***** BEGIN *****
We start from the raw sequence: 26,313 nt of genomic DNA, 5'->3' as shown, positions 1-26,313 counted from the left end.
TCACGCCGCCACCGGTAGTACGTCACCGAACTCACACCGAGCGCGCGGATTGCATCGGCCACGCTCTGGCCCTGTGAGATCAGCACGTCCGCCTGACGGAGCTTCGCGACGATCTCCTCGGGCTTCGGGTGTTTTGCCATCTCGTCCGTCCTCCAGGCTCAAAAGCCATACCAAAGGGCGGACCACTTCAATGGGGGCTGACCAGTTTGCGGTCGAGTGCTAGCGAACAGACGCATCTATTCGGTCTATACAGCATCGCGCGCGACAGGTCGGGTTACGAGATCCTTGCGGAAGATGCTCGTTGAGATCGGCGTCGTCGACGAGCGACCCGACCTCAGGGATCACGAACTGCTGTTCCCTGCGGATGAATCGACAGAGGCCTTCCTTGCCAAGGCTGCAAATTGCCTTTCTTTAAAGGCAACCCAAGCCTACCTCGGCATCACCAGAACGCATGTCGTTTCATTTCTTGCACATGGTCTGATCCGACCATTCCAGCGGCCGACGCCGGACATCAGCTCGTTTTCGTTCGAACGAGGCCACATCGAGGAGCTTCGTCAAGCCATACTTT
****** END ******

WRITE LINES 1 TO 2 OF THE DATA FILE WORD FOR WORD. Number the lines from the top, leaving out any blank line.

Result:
We start from the raw sequence: 26,313 nt of genomic DNA, 5'->3' as shown, positions 1-26,313 counted from the left end.
TCACGCCGCCACCGGTAGTACGTCACCGAACTCACACCGAGCGCGCGGATTGCATCGGCCACGCTCTGGCCCTGTGAGATCAGCACGTCCGCCTGACGGAGCTTCGCGACGATCTCCTCGGGCTTCGGGTGTTTTGCCATCTCGTCCGTCCTCCAGGCTCAAAAGCCATACCAAAGGGCGGACCACTTCAATGGGGGCTGACCAGTTTGCGGTCGAGTGCTAGCGAACAGACGCATCTATTCGGTCTATACAGCATCGCGCGCGACAGGTCGGGTTACGAGATCCTTGCGGAAGATGCTCGTTGAGATCGGCGTCGTCGACGAGCGACCCGACCTCAGGGATCACGAACTGCTGTTCCCTGCGGATGAATCGACAGAGGCCTTCCTTGCCAAGGCTGCAAATTGCCTTTCTTTAAAGGCAACCCAAGCCTACCTCGGCATCACCAGAACGCATGTCGTTTCATTTCTTGCACATGGTCTGATCCGACCATTCCAGCGGCCGACGCCGGACATCAGCTCGTTTTCGTTCGAACGAGGCCACATCGAGGAGCTTCGTCAAGCCATACTTT